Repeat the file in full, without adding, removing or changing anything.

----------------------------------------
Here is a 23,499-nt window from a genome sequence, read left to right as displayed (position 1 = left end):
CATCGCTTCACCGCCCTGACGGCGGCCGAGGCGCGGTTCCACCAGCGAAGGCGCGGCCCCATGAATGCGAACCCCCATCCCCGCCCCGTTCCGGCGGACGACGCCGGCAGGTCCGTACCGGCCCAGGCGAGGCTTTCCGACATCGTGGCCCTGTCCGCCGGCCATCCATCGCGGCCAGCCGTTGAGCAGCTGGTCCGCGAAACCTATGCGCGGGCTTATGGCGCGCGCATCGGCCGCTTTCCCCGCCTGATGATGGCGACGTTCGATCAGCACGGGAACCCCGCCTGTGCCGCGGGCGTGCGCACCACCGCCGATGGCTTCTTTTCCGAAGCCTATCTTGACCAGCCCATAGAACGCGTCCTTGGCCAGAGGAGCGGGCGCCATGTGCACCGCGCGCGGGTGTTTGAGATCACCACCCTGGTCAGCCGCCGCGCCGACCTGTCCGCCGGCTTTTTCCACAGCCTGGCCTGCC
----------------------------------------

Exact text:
Here is a 23,499-nt window from a genome sequence, read left to right as displayed (position 1 = left end):
CATCGCTTCACCGCCCTGACGGCGGCCGAGGCGCGGTTCCACCAGCGAAGGCGCGGCCCCATGAATGCGAACCCCCATCCCCGCCCCGTTCCGGCGGACGACGCCGGCAGGTCCGTACCGGCCCAGGCGAGGCTTTCCGACATCGTGGCCCTGTCCGCCGGCCATCCATCGCGGCCAGCCGTTGAGCAGCTGGTCCGCGAAACCTATGCGCGGGCTTATGGCGCGCGCATCGGCCGCTTTCCCCGCCTGATGATGGCGACGTTCGATCAGCACGGGAACCCCGCCTGTGCCGCGGGCGTGCGCACCACCGCCGATGGCTTCTTTTCCGAAGCCTATCTTGACCAGCCCATAGAACGCGTCCTTGGCCAGAGGAGCGGGCGCCATGTGCACCGCGCGCGGGTGTTTGAGATCACCACCCTGGTCAGCCGCCGCGCCGACCTGTCCGCCGGCTTTTTCCACAGCCTGGCCTGCC